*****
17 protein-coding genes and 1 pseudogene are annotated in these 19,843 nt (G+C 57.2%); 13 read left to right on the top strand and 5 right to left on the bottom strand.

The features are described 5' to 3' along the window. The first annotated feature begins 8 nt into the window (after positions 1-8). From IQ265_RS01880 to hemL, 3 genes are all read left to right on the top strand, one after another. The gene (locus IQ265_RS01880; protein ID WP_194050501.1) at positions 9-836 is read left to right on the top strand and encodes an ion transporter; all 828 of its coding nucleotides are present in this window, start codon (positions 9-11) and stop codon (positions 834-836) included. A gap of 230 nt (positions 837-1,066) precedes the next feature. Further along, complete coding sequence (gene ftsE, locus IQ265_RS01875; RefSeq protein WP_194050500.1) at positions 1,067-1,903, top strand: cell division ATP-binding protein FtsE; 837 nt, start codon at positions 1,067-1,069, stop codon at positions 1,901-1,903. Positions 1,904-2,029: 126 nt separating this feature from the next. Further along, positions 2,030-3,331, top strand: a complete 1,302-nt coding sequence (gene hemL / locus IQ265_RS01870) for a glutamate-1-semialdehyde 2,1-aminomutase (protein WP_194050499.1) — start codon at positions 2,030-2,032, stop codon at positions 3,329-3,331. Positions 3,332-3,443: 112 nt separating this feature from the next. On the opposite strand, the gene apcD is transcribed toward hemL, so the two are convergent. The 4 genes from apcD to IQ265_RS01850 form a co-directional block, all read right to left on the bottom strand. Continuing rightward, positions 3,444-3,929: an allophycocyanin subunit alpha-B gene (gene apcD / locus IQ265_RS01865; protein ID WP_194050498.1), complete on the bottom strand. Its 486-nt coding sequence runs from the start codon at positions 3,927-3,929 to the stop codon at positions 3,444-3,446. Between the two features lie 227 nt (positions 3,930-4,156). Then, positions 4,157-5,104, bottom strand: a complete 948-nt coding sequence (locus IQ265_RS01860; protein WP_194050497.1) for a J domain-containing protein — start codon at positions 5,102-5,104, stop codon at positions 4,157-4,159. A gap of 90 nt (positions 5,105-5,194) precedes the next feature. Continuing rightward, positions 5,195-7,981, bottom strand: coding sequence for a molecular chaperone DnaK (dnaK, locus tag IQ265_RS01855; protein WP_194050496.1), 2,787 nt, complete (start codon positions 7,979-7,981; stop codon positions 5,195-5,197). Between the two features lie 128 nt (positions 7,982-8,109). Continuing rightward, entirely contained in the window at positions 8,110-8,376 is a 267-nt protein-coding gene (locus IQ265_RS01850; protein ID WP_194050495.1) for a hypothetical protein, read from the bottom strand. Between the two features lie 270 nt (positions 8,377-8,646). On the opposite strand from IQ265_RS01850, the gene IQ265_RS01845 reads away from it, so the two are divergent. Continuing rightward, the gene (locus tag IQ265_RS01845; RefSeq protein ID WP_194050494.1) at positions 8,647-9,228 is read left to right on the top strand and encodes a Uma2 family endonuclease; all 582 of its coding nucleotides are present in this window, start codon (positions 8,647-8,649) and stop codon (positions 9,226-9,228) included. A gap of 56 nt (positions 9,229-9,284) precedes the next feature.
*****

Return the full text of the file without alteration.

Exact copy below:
17 protein-coding genes and 1 pseudogene are annotated in these 19,843 nt (G+C 57.2%); 13 read left to right on the top strand and 5 right to left on the bottom strand.

The features are described 5' to 3' along the window. The first annotated feature begins 8 nt into the window (after positions 1-8). From IQ265_RS01880 to hemL, 3 genes are all read left to right on the top strand, one after another. The gene (locus IQ265_RS01880; protein ID WP_194050501.1) at positions 9-836 is read left to right on the top strand and encodes an ion transporter; all 828 of its coding nucleotides are present in this window, start codon (positions 9-11) and stop codon (positions 834-836) included. A gap of 230 nt (positions 837-1,066) precedes the next feature. Further along, complete coding sequence (gene ftsE, locus IQ265_RS01875; RefSeq protein WP_194050500.1) at positions 1,067-1,903, top strand: cell division ATP-binding protein FtsE; 837 nt, start codon at positions 1,067-1,069, stop codon at positions 1,901-1,903. Positions 1,904-2,029: 126 nt separating this feature from the next. Further along, positions 2,030-3,331, top strand: a complete 1,302-nt coding sequence (gene hemL / locus IQ265_RS01870) for a glutamate-1-semialdehyde 2,1-aminomutase (protein WP_194050499.1) — start codon at positions 2,030-2,032, stop codon at positions 3,329-3,331. Positions 3,332-3,443: 112 nt separating this feature from the next. On the opposite strand, the gene apcD is transcribed toward hemL, so the two are convergent. The 4 genes from apcD to IQ265_RS01850 form a co-directional block, all read right to left on the bottom strand. Continuing rightward, positions 3,444-3,929: an allophycocyanin subunit alpha-B gene (gene apcD / locus IQ265_RS01865; protein ID WP_194050498.1), complete on the bottom strand. Its 486-nt coding sequence runs from the start codon at positions 3,927-3,929 to the stop codon at positions 3,444-3,446. Between the two features lie 227 nt (positions 3,930-4,156). Then, positions 4,157-5,104, bottom strand: a complete 948-nt coding sequence (locus IQ265_RS01860; protein WP_194050497.1) for a J domain-containing protein — start codon at positions 5,102-5,104, stop codon at positions 4,157-4,159. A gap of 90 nt (positions 5,105-5,194) precedes the next feature. Continuing rightward, positions 5,195-7,981, bottom strand: coding sequence for a molecular chaperone DnaK (dnaK, locus tag IQ265_RS01855; protein WP_194050496.1), 2,787 nt, complete (start codon positions 7,979-7,981; stop codon positions 5,195-5,197). Between the two features lie 128 nt (positions 7,982-8,109). Continuing rightward, entirely contained in the window at positions 8,110-8,376 is a 267-nt protein-coding gene (locus IQ265_RS01850; protein ID WP_194050495.1) for a hypothetical protein, read from the bottom strand. Between the two features lie 270 nt (positions 8,377-8,646). On the opposite strand from IQ265_RS01850, the gene IQ265_RS01845 reads away from it, so the two are divergent. Continuing rightward, the gene (locus tag IQ265_RS01845; RefSeq protein ID WP_194050494.1) at positions 8,647-9,228 is read left to right on the top strand and encodes a Uma2 family endonuclease; all 582 of its coding nucleotides are present in this window, start codon (positions 8,647-8,649) and stop codon (positions 9,226-9,228) included. A gap of 56 nt (positions 9,229-9,284) precedes the next feature.